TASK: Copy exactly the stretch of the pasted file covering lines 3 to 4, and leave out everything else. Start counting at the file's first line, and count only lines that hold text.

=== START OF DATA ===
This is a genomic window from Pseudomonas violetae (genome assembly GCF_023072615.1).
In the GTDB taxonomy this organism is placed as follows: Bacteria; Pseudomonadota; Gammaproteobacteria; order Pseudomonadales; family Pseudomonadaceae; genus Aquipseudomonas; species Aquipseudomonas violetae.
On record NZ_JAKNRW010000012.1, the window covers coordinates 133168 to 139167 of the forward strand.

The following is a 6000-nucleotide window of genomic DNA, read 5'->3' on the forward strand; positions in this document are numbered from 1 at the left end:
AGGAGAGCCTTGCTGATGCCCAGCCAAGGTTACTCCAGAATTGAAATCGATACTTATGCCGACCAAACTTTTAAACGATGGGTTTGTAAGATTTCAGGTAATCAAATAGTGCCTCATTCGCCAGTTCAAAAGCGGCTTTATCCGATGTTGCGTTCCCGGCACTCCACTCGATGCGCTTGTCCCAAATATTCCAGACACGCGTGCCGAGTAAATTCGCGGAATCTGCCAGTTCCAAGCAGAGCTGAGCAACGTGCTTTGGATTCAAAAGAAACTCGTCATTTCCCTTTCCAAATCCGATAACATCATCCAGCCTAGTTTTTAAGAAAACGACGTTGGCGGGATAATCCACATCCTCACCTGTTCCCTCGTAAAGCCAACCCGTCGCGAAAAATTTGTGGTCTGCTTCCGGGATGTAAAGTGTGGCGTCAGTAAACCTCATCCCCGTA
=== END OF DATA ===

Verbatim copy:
On record NZ_JAKNRW010000012.1, the window covers coordinates 133168 to 139167 of the forward strand.

The following is a 6000-nucleotide window of genomic DNA, read 5'->3' on the forward strand; positions in this document are numbered from 1 at the left end: